"...And in your features I see a dream I never want to end..." Yikes—who should be shot here? The supertitle translator or the librettists' ancestors? That's even worse than Wagner's odd prose on one of his bad days.

James Valenti, 2004
James Valenti, Rodolfo
Kristin Reiersen, 2004
Kristin Reiersen, Musetta
Brian Mulligan, 2004
Brian Mulligan, Marcello
After bombastic and very important gestures by Stephen Lord (sporting a slinky white jacket) aimed more at the audience than the choir and the 1st violins, respectively, the onslaught of the children's choir came. Their adorable little acting attempts (you can always spot the annoying stage-hawks) and forced, sung laughter (add that to my list of opera no-no's) seemed to delight every audience member but me. My blood curdled.

But it's a tacky piece and maybe tacky is what it needs. How the composer can be the same as that of the delightful Butterfly eludes me, though. It seemed, at this point, midway through the second scene of the first act, unnecessary to write more about this performance, lest something extraordinary happen. Kristin Reiersen's Musetta, at least, made her appearance and was obnoxious, which, of course, she's supposed to be in her first scene. Her character made acting easier perhaps, but the acting she did was done comparatively excellently and she garnered much good will on my disgruntled part. From what was audible over the amplified mess of a sound, her voice was reasonably pleasing, something that could not be said about James Valenti's truly dreadfully played Rodolfo, thin and trying voice-wise, with some extra vibrato thrown in to make up for it. Jason Hardy, Benoît, the landlord, had no voice worth speaking of. Brian Mulligan's ample baritone for Marcello offered the most satisfying singing of the evening, not counting the crickets that offered their endearing accompaniment to the concert.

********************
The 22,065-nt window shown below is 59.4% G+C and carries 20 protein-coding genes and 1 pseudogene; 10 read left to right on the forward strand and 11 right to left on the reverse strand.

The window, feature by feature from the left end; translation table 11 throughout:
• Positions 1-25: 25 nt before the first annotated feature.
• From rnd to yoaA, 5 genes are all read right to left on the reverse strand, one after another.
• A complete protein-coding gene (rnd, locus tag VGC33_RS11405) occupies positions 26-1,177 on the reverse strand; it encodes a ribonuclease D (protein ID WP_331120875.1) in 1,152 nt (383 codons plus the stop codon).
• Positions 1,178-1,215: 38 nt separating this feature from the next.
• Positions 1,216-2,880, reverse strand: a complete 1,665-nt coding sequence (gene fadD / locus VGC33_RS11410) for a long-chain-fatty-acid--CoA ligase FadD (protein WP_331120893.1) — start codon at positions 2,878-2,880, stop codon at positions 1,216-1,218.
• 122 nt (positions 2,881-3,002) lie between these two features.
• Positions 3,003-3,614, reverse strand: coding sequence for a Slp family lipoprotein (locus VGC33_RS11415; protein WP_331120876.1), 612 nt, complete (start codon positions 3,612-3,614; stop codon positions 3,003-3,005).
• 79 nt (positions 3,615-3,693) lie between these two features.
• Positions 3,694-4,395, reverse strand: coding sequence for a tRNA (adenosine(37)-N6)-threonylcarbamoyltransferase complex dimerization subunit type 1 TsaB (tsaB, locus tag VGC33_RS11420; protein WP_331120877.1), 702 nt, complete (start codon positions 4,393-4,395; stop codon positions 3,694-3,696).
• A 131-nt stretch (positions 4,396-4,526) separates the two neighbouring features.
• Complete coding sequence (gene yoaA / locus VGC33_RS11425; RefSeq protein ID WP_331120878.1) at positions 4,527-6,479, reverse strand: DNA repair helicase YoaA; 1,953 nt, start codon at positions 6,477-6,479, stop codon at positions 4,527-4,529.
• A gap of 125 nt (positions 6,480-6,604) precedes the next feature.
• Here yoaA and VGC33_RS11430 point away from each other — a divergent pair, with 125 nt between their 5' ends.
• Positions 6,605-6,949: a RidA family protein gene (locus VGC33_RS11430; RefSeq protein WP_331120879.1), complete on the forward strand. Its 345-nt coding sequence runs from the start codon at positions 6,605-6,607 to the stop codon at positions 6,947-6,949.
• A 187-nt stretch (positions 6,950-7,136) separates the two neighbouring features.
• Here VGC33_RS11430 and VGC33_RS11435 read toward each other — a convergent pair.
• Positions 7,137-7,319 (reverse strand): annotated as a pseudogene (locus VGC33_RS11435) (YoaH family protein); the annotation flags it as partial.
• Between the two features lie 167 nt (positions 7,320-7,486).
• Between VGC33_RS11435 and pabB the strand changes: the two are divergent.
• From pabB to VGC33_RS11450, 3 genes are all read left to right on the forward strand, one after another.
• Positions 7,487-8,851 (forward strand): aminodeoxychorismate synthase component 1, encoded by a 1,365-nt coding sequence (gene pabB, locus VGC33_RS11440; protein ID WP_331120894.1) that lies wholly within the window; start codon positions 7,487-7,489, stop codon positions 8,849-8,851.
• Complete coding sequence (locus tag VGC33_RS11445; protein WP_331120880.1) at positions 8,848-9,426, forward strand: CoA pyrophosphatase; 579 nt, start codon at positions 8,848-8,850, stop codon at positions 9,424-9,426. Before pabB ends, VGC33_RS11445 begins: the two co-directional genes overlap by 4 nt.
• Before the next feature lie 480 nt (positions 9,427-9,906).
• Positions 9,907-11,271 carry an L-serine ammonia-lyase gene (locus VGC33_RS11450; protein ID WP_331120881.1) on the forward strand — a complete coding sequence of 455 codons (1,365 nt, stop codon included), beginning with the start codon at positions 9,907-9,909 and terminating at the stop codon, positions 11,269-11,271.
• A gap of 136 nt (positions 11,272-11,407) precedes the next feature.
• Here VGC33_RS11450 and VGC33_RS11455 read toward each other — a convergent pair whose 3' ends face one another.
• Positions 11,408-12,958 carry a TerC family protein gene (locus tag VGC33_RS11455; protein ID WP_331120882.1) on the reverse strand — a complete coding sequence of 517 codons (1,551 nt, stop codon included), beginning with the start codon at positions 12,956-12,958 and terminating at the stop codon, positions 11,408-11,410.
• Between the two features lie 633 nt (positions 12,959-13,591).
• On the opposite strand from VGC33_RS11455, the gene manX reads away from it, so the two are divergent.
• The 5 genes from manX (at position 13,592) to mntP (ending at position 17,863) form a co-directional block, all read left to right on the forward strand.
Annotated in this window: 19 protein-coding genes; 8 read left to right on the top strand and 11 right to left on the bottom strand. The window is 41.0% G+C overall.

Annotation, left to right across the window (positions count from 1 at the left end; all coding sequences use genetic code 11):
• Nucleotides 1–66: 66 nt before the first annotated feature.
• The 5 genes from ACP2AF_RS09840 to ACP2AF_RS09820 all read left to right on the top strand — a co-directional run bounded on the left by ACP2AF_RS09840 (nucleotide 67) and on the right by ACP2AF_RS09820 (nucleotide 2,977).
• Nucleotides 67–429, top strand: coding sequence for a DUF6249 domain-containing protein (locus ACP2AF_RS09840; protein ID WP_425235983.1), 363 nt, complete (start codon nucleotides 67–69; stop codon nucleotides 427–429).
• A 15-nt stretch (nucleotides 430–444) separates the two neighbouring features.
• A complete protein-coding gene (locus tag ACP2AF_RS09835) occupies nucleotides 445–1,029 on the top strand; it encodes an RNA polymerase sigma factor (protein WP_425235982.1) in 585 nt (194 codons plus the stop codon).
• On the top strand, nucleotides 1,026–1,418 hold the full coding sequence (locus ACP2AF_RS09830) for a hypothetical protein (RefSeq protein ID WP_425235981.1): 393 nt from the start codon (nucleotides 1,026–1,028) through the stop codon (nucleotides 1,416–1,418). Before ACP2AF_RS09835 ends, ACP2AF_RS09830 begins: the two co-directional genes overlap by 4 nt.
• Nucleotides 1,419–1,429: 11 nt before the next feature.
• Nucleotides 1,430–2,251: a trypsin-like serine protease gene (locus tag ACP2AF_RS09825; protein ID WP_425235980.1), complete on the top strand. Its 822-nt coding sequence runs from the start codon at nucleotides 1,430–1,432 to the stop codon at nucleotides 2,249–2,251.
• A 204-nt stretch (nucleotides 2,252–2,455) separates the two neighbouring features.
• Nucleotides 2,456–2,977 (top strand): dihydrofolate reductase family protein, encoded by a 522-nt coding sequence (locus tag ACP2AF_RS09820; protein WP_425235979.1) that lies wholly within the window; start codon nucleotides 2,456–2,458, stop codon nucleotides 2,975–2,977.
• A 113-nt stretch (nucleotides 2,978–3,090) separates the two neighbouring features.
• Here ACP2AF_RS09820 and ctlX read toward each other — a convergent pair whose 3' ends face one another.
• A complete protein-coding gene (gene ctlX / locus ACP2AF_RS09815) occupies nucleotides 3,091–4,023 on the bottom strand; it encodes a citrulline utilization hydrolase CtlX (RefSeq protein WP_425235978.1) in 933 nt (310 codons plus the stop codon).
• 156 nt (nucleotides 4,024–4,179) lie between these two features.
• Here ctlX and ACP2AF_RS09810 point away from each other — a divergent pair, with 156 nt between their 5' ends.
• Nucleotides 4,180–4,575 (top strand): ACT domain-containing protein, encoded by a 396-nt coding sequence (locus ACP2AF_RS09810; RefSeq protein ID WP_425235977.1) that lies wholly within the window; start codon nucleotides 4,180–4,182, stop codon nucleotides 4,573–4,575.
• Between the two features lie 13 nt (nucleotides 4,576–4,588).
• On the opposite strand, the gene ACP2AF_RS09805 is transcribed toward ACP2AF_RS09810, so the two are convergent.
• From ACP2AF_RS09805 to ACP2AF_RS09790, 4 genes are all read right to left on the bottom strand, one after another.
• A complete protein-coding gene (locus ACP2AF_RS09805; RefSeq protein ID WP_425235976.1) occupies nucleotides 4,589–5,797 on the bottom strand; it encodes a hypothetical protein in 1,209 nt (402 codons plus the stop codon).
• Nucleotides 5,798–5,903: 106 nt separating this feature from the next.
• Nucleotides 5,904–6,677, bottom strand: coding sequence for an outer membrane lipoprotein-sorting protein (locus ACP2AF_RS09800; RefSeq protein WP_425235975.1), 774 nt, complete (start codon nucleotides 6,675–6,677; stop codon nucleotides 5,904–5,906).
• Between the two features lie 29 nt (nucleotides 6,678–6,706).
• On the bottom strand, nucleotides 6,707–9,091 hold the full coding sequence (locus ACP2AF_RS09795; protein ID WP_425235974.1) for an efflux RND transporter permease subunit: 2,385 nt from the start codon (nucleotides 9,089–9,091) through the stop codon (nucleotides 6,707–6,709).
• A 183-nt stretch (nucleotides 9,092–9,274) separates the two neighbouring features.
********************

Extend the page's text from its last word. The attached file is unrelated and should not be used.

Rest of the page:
It's easier to feel sympathy for Siegfried (the boorish, ignorant, and fearless hero in Wagner's Ring) than the immature, whiny, self-pitying characters in La Bohème, who make scene 1 of Act 2 absolutely unbearable. One wants to yell at Mimi (Melissa Shippen) and Rodolfo to shut up and either split already or perhaps die, rather than continue their insincere mush masquerading as emotions. It's like watching a teenage romance gone sour, or worse: reliving one's own such embarrassments. The music meanwhile is just cute and unable to express these non-emotions, which might just be better that way, anyway. My friend, with unerring instinct, called the thing "trite" when I was trying to decide between "turgid," "campy," or "schmaltzy." At any rate, this performance was the unholy concoction of every bad cliché about opera (save the fat lady with horns, which of course belongs to Wagner's realm).

Morris Robinson was Colline, and Markus Beam was Schaunard. The 3,748 audience members (the Filene Center fits those plus two, plus another potential 3,100 on the lawn from which one can follow the performance) applauded and "bravo"-ed like I have never heard an audience, at least in Washington, cheer before. They were, no doubt delighted and bowled over, showing me, unisono, that I was the wrong person to be writing a review about it.

Still, I will need at least one Tristan and two Elektra's to get the bad opera out of my system.